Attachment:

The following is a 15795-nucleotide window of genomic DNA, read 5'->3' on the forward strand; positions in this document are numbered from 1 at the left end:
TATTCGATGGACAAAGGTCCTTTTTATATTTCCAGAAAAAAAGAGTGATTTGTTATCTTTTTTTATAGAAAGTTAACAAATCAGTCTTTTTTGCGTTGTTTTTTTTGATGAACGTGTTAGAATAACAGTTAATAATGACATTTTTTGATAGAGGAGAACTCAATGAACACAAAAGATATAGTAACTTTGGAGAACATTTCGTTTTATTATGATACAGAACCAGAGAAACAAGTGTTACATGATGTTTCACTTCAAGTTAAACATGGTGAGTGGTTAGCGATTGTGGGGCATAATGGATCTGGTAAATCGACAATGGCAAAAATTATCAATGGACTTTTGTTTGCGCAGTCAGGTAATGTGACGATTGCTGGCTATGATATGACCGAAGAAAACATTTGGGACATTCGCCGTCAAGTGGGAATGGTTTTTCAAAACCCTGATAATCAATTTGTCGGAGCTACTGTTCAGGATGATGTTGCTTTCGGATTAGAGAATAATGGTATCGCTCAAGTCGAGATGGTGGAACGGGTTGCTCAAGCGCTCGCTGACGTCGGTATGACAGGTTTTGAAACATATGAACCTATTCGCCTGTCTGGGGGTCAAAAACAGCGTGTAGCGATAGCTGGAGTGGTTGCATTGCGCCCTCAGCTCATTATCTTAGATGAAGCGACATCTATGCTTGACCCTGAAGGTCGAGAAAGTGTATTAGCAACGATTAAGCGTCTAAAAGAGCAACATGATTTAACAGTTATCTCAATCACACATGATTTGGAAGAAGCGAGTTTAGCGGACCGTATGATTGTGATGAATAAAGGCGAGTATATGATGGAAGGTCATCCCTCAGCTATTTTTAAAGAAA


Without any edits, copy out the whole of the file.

The following is a 15795-nucleotide window of genomic DNA, read 5'->3' on the forward strand; positions in this document are numbered from 1 at the left end:
TATTCGATGGACAAAGGTCCTTTTTATATTTCCAGAAAAAAAGAGTGATTTGTTATCTTTTTTTATAGAAAGTTAACAAATCAGTCTTTTTTGCGTTGTTTTTTTTGATGAACGTGTTAGAATAACAGTTAATAATGACATTTTTTGATAGAGGAGAACTCAATGAACACAAAAGATATAGTAACTTTGGAGAACATTTCGTTTTATTATGATACAGAACCAGAGAAACAAGTGTTACATGATGTTTCACTTCAAGTTAAACATGGTGAGTGGTTAGCGATTGTGGGGCATAATGGATCTGGTAAATCGACAATGGCAAAAATTATCAATGGACTTTTGTTTGCGCAGTCAGGTAATGTGACGATTGCTGGCTATGATATGACCGAAGAAAACATTTGGGACATTCGCCGTCAAGTGGGAATGGTTTTTCAAAACCCTGATAATCAATTTGTCGGAGCTACTGTTCAGGATGATGTTGCTTTCGGATTAGAGAATAATGGTATCGCTCAAGTCGAGATGGTGGAACGGGTTGCTCAAGCGCTCGCTGACGTCGGTATGACAGGTTTTGAAACATATGAACCTATTCGCCTGTCTGGGGGTCAAAAACAGCGTGTAGCGATAGCTGGAGTGGTTGCATTGCGCCCTCAGCTCATTATCTTAGATGAAGCGACATCTATGCTTGACCCTGAAGGTCGAGAAAGTGTATTAGCAACGATTAAGCGTCTAAAAGAGCAACATGATTTAACAGTTATCTCAATCACACATGATTTGGAAGAAGCGAGTTTAGCGGACCGTATGATTGTGATGAATAAAGGCGAGTATATGATGGAAGGTCATCCCTCAGCTATTTTTAAAGAAA